The goal of wrestling is to have a continual match without interruptions except for normal out-of-bounds situations, the end of periods, etc. Legal hair coverings that are secured to the wrestling ear guards have less of a chance of coming off during the match than hair coverings that are not secured to the wrestling ear guards. 

The manufacturers of legal hair coverings and wrestling ear guards have been alerted a year in advance of this rule change and some have chosen to modify their legal hair coverings accordingly. This new rule will significantly improve the continuity of matches whenever a wrestler is required by rule to wear a legal hair covering.

Communicable diseases are a major concern in the sport of wrestling. It is imperative that ALL schools continually use best practices to control the spread of communicable diseases. A major aid in preventing the spread of communicable disease is to properly clean all wrestling mats and wrestling equipment.
Practice and competition wrestling mats must be cleaned prior to practicing or competing on them. Cleaning wrestling mats prior to use is highly recommended. An effective disinfectant is a solution of 1:100 chlorine bleach and water (¼ cup chlorine bleach to each gallon of water, or 1 tablespoon of chlorine bleach to each quart of water). There is no advantage of using a stronger chlorine bleach and water solution than what is recommended above. Commercial disinfectant products are also available.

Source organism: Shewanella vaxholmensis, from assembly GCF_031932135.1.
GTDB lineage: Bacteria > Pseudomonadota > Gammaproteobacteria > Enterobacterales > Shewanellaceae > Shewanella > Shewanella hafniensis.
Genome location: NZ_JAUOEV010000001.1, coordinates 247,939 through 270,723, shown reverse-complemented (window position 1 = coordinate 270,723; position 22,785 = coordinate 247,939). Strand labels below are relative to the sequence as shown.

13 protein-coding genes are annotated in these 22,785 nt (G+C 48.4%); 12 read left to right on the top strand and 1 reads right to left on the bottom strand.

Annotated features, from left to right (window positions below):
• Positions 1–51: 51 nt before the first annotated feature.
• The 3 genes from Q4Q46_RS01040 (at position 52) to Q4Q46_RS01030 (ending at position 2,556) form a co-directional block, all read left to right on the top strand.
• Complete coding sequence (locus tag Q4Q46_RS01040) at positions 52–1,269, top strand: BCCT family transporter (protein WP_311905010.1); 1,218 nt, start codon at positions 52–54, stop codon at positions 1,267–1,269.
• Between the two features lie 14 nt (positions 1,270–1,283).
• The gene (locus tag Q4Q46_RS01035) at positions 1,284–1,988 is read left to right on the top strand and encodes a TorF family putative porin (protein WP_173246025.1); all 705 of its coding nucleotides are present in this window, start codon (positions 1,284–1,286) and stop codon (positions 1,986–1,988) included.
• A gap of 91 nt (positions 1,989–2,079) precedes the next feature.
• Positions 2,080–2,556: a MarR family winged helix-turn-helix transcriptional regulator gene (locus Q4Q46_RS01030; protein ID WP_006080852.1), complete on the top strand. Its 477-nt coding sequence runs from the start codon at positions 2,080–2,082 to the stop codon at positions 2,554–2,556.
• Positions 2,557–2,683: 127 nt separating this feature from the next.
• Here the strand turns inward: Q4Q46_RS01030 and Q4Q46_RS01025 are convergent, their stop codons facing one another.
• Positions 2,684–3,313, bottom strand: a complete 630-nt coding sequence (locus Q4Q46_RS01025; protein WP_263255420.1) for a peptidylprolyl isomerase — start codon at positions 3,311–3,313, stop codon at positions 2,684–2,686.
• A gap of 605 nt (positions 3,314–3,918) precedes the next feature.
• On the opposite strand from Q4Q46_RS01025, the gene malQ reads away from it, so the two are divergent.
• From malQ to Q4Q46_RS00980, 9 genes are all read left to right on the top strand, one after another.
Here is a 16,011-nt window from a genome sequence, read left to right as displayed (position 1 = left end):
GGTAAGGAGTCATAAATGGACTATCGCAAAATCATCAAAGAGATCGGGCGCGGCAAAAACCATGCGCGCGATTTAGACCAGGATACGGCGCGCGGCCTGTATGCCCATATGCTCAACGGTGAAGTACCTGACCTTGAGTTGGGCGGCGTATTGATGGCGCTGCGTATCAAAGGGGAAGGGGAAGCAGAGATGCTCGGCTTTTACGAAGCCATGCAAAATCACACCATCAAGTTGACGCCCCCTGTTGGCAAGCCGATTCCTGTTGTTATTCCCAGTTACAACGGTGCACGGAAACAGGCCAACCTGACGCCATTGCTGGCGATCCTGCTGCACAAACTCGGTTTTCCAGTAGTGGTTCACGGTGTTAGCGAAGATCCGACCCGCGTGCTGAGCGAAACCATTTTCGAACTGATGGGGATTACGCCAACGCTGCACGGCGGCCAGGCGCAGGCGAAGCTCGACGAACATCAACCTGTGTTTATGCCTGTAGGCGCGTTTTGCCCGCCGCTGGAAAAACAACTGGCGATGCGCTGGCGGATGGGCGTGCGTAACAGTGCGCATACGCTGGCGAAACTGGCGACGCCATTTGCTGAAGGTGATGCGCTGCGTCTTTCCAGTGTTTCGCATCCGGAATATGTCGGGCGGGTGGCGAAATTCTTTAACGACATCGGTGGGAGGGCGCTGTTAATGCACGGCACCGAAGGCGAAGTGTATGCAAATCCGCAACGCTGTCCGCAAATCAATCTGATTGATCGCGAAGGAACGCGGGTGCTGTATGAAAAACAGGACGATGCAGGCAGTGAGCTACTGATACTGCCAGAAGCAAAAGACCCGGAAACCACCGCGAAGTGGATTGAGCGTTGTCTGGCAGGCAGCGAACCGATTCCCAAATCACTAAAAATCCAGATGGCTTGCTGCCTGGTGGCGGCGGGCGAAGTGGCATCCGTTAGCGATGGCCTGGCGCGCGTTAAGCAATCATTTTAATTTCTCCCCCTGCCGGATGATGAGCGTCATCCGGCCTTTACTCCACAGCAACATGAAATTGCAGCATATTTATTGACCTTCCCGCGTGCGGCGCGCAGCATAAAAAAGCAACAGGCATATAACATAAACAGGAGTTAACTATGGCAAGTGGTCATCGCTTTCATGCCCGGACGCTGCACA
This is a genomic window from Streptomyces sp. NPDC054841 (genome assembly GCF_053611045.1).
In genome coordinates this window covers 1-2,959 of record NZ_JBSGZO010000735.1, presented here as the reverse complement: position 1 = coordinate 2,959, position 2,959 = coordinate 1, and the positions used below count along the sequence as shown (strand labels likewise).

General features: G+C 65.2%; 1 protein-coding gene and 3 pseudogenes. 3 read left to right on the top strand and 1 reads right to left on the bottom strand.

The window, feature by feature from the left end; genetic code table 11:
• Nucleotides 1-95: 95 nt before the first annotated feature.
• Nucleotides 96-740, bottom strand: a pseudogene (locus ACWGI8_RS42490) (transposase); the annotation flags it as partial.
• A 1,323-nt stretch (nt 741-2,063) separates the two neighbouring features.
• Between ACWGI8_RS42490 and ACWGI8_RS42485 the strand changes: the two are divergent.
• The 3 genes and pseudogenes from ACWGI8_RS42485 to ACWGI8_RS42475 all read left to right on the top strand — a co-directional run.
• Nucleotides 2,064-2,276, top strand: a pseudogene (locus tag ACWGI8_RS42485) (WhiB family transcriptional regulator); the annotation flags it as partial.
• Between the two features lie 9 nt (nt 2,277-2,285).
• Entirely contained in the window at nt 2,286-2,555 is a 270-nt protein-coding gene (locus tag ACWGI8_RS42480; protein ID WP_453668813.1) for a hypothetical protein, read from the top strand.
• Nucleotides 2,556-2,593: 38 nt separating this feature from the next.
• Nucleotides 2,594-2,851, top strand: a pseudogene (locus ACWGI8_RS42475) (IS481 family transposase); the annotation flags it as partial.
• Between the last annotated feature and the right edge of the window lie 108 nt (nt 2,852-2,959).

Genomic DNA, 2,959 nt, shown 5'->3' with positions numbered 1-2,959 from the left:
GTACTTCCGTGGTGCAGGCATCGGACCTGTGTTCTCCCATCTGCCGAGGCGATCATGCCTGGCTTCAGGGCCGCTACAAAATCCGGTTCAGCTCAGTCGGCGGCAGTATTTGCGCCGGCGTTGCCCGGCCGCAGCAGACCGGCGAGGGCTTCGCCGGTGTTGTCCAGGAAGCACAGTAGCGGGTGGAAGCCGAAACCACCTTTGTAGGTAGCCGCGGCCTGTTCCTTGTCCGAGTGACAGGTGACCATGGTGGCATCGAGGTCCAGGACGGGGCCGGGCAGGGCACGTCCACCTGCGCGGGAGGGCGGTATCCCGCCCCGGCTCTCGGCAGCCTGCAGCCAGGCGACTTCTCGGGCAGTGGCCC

When cleaning wrestling mats, it is beneficial to walk backwards in an effort to minimize contamination from the shoes of the individual who is cleaning the wrestling mat. Be sure that any product used states that it is effective against viruses, fungi and bacteria. Typically, the label will state the cleaner is bactericidal, fungicidal and virucidal. Please follow the label directions closely for the best effectiveness.

Several items should be kept at wrestling mat side to effectively deal with blood or other body fluids, including disposable towels and/or gauze pads, spray bottles containing a 1:100 chlorine bleach and water solution or a commercially prepared disinfectant solution. Protective gloves and disposable plastic bags must also be readily available to clean up blood or bodily fluids.
Likewise, it is imperative to clean all wrestling equipment daily. All workout gear should be cleaned after each practice. This includes towels, clothing, headgear, shoes, knee pads and any bags used to transport this equipment. In addition to cleaning wrestling equipment and wrestling mats properly, a few basic steps must be taken by all involved in the sport in order to minimize the risk of spreading communicable diseases.

• Educate coaches, athletes, referees and parents about communicable skin conditions and how they are spread.
• Maintain proper ventilation in the wrestling room to prevent the build-up of heat and humidity.
• Emphasize to the athletes the importance of showering immediately after each practice and competition with antibacterial soap.
• Wash all workout clothing and personal gear after each practice.
• Perform daily skin checks to ensure early recognition of potential communicable skin conditions. Athletes cannot be allowed to practice or compete if an active infection is suspected, even if the infection is covered.
• Do not share towels or personal hygiene products (razors) with others.
• Refrain from full body (chest, arms, abdomen) cosmetic shaving.
Communicable diseases are preventable. Following these steps can certainly decrease the chance that these communicable diseases will be spread among the athletes in the wrestling room and/or during competition.